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Not Underground Any More

Jerry Gels' idea for a Newport walking tour has sprouted a growing company and increased interest in local history

By Tana Weingartner · October 6th, 2010 · CityLiving
What started as a fundraising idea has turned into a full-fledged company that's taking Cincinnati and Newport by storm ... or at least on a tour. Seven years ago Jerry Gels II — along with his father Jerome Gels, sister Laura Gels and friend Dave Kohake — founded the Newport Gangster Tour. Mac Cooley and Brad Hill quickly joined the team, and last year the group formed Newport Walking Tours LLC.

In addition to the original tour, the company operates the Queen City Underground Tour and several other popular walking expeditions. This month the company introduced its newest creation, Civil War Cincinnati: Heroes, Halls and Holy Places.

Jerry Gels grew up hearing stories about Newport’s rich gangster history. He found the tales of bootlegging and illicit gambling fascinating, and they stuck with him.

The Lloyd High School teacher runs a yearly service trip to Central America and dreamed of a way to put his passion for history to good use raising money to help students pay for the trip.

“Cookie sales and bake sales don’t work for me,” he says, so he started organizing events such as reptile shows and laser tag competitions. Then, after attending a ghost tour fundraiser, the wheels started turning.

“I loved the gangster history of Newport,” Gels says. “I grew up reading about it. I read Razzle Dazzle (a book dealing with the Newport crime syndicate by investigative journalist Hank Messick) when I was in high school, and I remembered there was a map in the book that showed where all the casinos were, all the houses of ill-repute.”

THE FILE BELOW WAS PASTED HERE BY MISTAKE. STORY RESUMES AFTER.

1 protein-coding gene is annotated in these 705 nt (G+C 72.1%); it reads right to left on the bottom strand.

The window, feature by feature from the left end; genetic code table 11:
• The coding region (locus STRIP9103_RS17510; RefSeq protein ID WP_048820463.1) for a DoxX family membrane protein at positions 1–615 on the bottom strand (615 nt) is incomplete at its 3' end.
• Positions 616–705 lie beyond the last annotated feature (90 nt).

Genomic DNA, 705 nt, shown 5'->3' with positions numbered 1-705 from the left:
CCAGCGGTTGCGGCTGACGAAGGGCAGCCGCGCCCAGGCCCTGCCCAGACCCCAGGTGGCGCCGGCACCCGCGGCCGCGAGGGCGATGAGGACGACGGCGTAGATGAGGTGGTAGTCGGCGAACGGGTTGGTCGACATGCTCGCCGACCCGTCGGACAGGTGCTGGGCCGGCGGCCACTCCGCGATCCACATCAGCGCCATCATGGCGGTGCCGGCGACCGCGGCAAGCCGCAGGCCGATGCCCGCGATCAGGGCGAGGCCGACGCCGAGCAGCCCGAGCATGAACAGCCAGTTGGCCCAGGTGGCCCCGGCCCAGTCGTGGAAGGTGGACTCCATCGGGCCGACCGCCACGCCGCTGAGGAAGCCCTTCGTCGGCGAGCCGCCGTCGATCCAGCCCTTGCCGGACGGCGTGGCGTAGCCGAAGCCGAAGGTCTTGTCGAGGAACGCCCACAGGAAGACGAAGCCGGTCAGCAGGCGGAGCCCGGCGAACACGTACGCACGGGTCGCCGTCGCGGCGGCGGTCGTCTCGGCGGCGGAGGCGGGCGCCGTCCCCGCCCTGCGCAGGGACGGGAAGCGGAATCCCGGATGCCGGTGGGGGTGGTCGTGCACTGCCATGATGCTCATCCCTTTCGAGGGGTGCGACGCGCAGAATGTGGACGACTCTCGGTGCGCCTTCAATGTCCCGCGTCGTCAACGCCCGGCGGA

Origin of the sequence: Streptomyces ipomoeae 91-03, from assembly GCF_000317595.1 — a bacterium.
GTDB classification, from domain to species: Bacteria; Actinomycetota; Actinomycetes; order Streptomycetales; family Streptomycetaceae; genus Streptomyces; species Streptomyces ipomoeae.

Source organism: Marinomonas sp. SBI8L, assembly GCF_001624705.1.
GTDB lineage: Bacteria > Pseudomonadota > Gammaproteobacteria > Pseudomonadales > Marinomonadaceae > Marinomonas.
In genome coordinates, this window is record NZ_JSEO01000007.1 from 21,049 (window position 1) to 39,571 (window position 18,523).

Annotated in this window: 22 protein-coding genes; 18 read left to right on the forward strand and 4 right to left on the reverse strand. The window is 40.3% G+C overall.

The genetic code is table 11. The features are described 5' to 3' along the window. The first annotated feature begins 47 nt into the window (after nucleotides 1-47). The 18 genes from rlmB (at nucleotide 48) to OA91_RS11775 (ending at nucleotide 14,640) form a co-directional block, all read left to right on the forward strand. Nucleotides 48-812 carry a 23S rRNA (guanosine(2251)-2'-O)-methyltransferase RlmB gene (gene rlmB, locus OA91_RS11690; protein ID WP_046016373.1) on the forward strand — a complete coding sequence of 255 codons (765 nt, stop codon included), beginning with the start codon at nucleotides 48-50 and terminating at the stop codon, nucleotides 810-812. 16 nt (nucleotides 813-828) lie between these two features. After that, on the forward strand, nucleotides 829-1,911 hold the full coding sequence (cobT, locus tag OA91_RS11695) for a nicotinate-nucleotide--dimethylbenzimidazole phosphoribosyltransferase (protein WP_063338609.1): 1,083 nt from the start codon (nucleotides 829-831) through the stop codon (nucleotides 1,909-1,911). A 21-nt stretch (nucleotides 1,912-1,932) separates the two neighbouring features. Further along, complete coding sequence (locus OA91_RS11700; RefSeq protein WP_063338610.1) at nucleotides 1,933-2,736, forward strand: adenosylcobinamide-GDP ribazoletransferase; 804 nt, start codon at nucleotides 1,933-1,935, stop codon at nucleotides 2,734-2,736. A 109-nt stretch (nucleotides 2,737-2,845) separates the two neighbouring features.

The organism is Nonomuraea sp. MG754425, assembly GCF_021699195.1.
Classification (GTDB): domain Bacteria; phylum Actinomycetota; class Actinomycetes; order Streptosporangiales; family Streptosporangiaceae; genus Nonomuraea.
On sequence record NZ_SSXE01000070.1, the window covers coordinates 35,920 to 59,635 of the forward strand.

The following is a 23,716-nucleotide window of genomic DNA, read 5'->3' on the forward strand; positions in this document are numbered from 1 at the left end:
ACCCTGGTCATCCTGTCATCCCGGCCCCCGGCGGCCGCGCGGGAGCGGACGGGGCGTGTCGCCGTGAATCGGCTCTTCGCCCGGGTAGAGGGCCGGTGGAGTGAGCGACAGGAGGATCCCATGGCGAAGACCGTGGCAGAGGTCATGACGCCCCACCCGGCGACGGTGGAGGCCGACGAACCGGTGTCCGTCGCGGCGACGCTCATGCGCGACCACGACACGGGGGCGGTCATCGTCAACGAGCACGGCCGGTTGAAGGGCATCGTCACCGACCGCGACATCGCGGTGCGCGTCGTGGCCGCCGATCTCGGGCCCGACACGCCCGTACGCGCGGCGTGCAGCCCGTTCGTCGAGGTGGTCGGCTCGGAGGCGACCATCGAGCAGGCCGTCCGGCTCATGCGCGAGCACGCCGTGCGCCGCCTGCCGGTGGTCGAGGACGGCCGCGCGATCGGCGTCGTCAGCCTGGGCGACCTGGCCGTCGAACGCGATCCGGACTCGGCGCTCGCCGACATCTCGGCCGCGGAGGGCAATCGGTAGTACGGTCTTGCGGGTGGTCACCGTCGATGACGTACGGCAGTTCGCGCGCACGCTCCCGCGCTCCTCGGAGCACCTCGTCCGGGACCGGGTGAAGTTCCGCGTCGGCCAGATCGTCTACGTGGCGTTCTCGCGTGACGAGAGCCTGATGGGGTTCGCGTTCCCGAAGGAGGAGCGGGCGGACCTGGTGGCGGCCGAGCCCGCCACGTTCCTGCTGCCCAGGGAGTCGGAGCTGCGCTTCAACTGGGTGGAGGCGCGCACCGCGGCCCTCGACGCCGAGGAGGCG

Gels delved into researching the area and looking for interesting people and stories. He expected 200 people might show up for the first tour. Instead, “We had 1,200 people turn out in the first two weekends,” he says. “At that, the city called us and said, ‘Hey, you’ve got something here.’ ”

Not everyone was excited about the project. Area business owners had spent years trying to get rid of Newport’s seedy, gangster image and weren’t pleased to have that history suddenly brought back to light. But city officials liked the way the tours attracted people into a part of town they wouldn’t normally visit, and soon businesses started seeing an increase in people coming into their restaurants and shops.

With the community on board and a strong interest from the public, the annual fundraising event was transformed into a full-fledged company in August 2009.

“We saw somewhere around 3,000 to 4,000 people, so we wrote a ghost tour,” Gels says.

“And what we learned from the ghost tour is that one tour fed the next. We’d see 200 people for the ghost tour in the evening, and the next morning we’d see the same people back in the seats for the gangster tour.”